13. A method according to claim 10, wherein the chromatography step includes subjecting the mixture to a perfusion chromatography column having a compound binding ligand attached thereto.
14. A method according to claim 10, wherein step (c) further comprises the step of sterilizing the eluant.
15. A method according to claim 10, wherein the cell culture product is a monoclonal antibody.
16. A method according to claim 10, wherein the cell culture product is a MHC protein.
17. A method according to claim 10, wherein the cell culture product is a cytokine.
18. A method according to claim 10, wherein the cell culture product is a growth factor.
19. A method according to claim 10, wherein the compound is a polyclonal serum antibody.
20. A method according to claim 10, wherein the compound is an MHC binding protein or protein fragment.
21. A method according to claim 10, wherein the compound is a cytokine.
22. A method according to claim 10, wherein the compound is a growth factor.
23. The method as claimed in claim 10, wherein the serum supplement concentration is the nutrient medium is 10% respectively.
Description
CROSS REFERENCE

This application gains priority from provisional application Ser. No. 60/181,614 filed Feb. 10, 2000 herein incorporated by reference.

STATEMENT REGARDING FEDERALLY SPONSORED RESEARCH OR DEVELOPMENT

The invention was sponsored by NIH grant No. AI45198 and the government has certain rights to this invention.

TECHNICAL DESCRIPTION

A serum containing preparation is provided that is depleted in or devoid of interfering proteins, the proteins being otherwise present in the serum and methods for preparing the same. Methods of purifying cell culture product is further provided.

BACKGROUND TO THE INVENTION

Preparation of proteins using eukaryotic cell culture techniques is a well established methodology. Purification of proteins manufactured in eukaryotic cell cultures that rely on serum enriched media is problematic in part because the serum contains related proteins. These proteins are bovine proteins if the serum is derived from a cow or calf or bovine fetus. Alternatively, the proteins may be rabbit, horse or other animal proteins where these animals are the source of the serum. It is desirable to avoid a step or several steps of purification of the desired protein away from related contaminating proteins derived from the serum.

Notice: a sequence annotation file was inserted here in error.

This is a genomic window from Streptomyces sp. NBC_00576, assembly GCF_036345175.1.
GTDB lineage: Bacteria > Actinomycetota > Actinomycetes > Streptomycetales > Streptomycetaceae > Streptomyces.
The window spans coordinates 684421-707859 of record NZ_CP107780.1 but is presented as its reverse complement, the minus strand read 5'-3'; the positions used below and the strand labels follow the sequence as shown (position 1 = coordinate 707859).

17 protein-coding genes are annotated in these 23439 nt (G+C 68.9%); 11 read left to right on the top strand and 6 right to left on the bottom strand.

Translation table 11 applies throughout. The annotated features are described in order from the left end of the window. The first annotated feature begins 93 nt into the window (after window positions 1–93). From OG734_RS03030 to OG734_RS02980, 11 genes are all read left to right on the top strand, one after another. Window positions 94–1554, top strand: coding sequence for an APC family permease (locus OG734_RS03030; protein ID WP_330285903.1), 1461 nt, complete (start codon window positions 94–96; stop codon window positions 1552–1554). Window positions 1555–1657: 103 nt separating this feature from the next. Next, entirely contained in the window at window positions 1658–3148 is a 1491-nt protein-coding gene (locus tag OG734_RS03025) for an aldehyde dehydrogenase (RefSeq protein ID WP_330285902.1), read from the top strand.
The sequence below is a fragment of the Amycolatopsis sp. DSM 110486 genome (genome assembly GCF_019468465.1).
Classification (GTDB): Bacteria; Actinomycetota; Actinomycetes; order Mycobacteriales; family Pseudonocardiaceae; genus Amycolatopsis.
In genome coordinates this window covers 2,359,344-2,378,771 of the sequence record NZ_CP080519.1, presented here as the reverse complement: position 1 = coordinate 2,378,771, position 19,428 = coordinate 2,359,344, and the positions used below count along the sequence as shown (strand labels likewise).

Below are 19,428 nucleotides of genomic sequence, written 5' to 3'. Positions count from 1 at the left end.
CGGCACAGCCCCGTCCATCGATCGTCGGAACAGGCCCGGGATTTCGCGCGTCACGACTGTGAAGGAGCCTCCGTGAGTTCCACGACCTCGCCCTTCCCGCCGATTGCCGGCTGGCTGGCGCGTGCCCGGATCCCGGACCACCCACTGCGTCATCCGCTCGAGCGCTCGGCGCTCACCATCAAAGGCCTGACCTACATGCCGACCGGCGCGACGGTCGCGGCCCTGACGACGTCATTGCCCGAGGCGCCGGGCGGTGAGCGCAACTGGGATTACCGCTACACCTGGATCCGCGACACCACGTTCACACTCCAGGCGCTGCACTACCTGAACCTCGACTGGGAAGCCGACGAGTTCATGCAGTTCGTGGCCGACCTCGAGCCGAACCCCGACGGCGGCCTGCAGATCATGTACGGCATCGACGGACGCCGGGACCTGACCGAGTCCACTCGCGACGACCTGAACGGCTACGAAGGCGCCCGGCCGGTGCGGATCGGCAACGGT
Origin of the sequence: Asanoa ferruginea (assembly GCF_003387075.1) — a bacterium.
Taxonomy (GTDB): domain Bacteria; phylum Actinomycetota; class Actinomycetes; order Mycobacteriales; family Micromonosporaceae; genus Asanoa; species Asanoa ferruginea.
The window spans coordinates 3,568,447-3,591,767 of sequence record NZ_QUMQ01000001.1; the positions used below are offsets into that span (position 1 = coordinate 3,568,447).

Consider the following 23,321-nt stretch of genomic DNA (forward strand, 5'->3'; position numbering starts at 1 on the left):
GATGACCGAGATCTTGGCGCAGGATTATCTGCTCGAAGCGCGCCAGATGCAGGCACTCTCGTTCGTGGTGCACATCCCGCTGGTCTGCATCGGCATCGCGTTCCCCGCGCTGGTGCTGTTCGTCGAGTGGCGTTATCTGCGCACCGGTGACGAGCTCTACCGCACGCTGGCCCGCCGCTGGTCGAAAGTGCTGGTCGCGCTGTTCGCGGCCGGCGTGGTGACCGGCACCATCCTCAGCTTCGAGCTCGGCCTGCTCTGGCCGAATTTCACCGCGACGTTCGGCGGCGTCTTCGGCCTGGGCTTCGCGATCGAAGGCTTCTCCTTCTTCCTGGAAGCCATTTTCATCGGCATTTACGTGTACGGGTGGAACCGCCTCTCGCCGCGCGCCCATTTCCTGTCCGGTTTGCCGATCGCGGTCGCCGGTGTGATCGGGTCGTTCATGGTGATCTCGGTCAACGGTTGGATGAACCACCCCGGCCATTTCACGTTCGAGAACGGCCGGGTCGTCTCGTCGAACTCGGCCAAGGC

One approach to this problem is to avoid the use of serum in the medium in which the cells are cultured. This is often problematic because cells rely on the rich source of nutrients provided by serum. Alternatively, the serum may be treated prior to sterilization and use by means of affinity chromatography techniques to remove the contaminating proteins. The problem here is that serum is very viscous and the capacity of the affinity chromatography column is small. Therefore affinity chromatography of serum is costly and time consuming.

As the requirement for therapeutic molecules and research reagents increases, the need for rapid methods for producing large amount of serum containing medium that is devoid of interfering proteins increases.

An example of a group of proteins that is of interest in bio-diagnostics, therapeutics and as research reagents and is prepared in cell culture are the antibodies and the Fc chimeric proteins that have the Fc part of an antibody fused with another protein. It is desirable to purify this group of proteins as a product of tissue culture. One of the most commonly used procedures for purification of antibodies is based on immunoaffinity purification using protein A or G. The original protocols use high porosity cross-linked carbohydrate supports for example, Sepharose. Since these supports are compressible, the purification using these supports done at slow flow rates. These slow flow rates are problematic and to speed up the rate of purification, newer chromatography technologies have recently been developed which permit much higher flow rates in chromatographic processes, for example, Perfusion Chromatography (PE Biosystems), HyperDiffusion Chromatography (BioSepra, Inc.) etc. Perfusion chromatography involves the flow of liquid through a non-compressible porous chromatographic particle POROS® Media, PE Biosystems) and the maximum flow rate is limited by the maximum pressure the chromatography system can withstand. It has become extremely desirable to produce antibody molecules and the Fc-fusion proteins in cell culture media that are devoid of bovine antibodies that may interfere with the purification of the desired protein molecules.